Deep within the lava caves of Hawaii, microbial life thrives. In fact, a recent study has found that the life teeming within the caves is made up almost entirely of unknown species.


More surprisingly, the researchers found that the microbial life was structured into complex networks of species that relied on each other. Within these networks were ‘hub species’, with so many links to other species that if they were removed, it could cause ecological collapse.

We spoke to Dr Rebecca Prescott and Dr Stuart Donachie, microbiologists at the University of Hawaii at Mānoa and authors of the study.

How did you search for life in these lava caves?

Dr Rebecca Prescott: We had 70 samples of microbial mats [layers of microbes that live on surfaces] that we looked at from a variety of volcanic environments of different ages. The environments included lava tubes, geothermal caves and steam vents.

In order to identify the microbes, we looked at a gene called the ‘16S rRNA gene’. It’s like a little tag that helps us with identification. We also looked at what microbes were ‘hanging out’ together, to try to better understand the structure of these communities.

Tell us more about this technique.

Dr Stuart Donachie: Prior to 1986, microbiologists could only identify microbes that they’d cultured in the lab. Everything we knew about microbial diversity – meaning how many species there are – was based only on what we could grow in Petri dishes. That gave us a rather narrow view, but it was the best we could do at that time.

In 1986, there was a method developed that involved sequencing [the 16S rRNA gene]. This method based on extracting as much DNA as possible from the environmental sample, and then making copies of this particular gene. Once this method was applied in the environment, we detected bacteria that had never been seen before.

RP: There are lots of microbes in the environment that have never been cultivated. The majority of them haven’t been. We saw a lot of microbial groups [in the volcanic samples] that are what we call ‘hub species’, meaning that they have a lot of connections to other species of bacteria in these networks. If you were to remove them, you might see a lot of those connections collapse. So they may have important ecological roles.

What sort of things do these hub microbes do?

RP: I can only speculate here. I want to stress that we don’t know what their function is. But one example of a hub species would be the Chloroflexi bacteria that we found in the volcanic environments. Some Chloroflexi can photosynthesise at low light levels. They may be able to take carbon into the system. Other organisms around them may not have that ability to photosynthesise in really low light.

SD: Anywhere you get these photosynthesising organisms [such as Chloroflexi], they take inorganic carbon and they make organic molecules from that. But they’re kind of like leaky cells – they excrete other biological molecules into the environment. They also die. Their cells break down and it releases the contents of the cells into the environment, and that allows other organisms to grow, which need pre-formed organic molecules.

RP: I study ‘quorum sensing’, which is bacteria talking to each other through chemicals. When they do this, they can respond to something in the environment as a group.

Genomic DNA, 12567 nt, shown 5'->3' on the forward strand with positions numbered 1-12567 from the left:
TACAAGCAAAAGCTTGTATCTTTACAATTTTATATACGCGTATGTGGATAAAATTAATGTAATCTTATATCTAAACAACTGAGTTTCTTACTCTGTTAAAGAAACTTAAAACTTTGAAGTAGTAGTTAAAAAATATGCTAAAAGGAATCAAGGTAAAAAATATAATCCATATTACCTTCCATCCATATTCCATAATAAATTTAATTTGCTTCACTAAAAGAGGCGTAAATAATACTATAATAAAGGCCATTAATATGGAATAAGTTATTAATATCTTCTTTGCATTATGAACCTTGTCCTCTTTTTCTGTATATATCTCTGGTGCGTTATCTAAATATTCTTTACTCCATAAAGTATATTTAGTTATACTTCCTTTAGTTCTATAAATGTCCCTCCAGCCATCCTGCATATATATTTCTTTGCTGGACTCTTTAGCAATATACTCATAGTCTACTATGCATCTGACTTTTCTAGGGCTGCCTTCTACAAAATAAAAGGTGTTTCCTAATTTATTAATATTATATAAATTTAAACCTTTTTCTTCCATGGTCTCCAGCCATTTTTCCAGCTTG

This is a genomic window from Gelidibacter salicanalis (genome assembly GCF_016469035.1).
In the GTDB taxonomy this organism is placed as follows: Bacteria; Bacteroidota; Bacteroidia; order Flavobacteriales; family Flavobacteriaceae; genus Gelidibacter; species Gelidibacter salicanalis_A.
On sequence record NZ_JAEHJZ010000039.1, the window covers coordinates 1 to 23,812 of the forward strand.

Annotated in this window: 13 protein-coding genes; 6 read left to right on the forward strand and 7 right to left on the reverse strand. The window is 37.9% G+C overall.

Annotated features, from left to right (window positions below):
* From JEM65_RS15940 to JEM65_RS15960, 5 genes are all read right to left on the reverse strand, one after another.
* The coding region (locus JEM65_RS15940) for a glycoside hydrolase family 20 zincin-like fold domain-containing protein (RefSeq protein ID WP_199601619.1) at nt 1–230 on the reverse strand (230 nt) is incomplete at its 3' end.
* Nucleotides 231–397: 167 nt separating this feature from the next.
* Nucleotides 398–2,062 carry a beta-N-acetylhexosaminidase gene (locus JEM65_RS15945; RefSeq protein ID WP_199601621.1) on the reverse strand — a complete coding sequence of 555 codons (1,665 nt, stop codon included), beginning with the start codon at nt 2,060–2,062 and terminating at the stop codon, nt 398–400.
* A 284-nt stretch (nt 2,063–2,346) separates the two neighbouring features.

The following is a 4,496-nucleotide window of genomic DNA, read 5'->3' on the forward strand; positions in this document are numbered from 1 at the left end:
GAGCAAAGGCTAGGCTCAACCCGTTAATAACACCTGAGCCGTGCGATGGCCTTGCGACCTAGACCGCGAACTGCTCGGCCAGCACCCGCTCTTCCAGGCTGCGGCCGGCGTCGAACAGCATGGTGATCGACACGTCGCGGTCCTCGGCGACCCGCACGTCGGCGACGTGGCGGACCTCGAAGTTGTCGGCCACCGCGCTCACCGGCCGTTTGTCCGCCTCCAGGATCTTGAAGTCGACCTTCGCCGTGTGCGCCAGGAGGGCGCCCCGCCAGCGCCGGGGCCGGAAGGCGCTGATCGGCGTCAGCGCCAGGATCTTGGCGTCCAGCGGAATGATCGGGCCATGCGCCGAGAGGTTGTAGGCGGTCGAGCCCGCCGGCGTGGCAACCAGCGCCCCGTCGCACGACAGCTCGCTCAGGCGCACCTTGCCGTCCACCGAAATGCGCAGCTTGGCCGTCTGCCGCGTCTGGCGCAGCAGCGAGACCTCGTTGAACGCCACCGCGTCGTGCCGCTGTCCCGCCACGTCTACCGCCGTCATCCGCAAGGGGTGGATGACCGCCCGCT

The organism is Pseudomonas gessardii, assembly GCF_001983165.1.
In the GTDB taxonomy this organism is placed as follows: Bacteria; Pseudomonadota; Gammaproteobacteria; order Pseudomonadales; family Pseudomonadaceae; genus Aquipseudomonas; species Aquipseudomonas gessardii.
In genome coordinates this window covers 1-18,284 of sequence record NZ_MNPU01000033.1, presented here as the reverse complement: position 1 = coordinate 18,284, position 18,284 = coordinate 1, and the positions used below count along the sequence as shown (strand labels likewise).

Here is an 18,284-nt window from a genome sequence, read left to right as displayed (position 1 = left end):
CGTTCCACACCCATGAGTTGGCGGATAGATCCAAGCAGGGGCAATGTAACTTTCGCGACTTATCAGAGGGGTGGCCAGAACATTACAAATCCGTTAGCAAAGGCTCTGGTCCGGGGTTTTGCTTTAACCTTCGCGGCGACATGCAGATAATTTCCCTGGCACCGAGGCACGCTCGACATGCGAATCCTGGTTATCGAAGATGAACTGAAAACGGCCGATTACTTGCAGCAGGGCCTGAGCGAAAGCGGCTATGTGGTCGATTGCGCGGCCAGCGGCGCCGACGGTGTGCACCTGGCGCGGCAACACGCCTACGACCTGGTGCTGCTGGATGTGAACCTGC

Part of the reason we wanted to understand these network structures is because we see really high levels of quorum-sensing genes in a lot of caves, and I don’t have a good explanation as to why you would see that. So that’s another possibility for why you may get a particular organism showing up as a hub species in a network – it could be that it’s doing something and then is communicating with others.

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Could this tell us more about microbes in other extreme environments?

SD: I don’t know that we necessarily addressed this in this study, but as a personal observation, [research like this demonstrates] the importance of water. I went into probably 20 caves in the Kīlauea caldera between 2006 and 2009. And some of them are completely dry and a regular temperature. It was a challenge to identify anything biological, except for the plant roots coming through the ceiling.

But in others, the cave was hot and extremely humid. Relative humidity was about, I think, 102 per cent. It’s like being in a sauna. There was rainwater from the ground above dripping through the ceiling, then flowing over the walls of the cave and dripping onto the floor. The floor was hot – we put a temperature probe into the ground and it was something like 90°C a couple of inches down.

The water that was coming from the ceiling was dripping onto the floor and being converted into steam. So you get this kind of circulation of rainwater becoming groundwater, and then being converted into steam. And that’s where we saw the richest, thick, green microbial mats, which kind of illustrates the importance of water.

That’s why we always say where there’s water, there’s life. Life, at least as we know it, needs water. Hence we’re looking for liquid water on other planets or any other body, because that’s the first thing we know of that’s needed for life.

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Sara RigbyOnline staff writer, BBC Science Focus

Sara is the online staff writer at BBC Science Focus. She has an MPhys in mathematical physics and loves all things space, dinosaurs and dogs.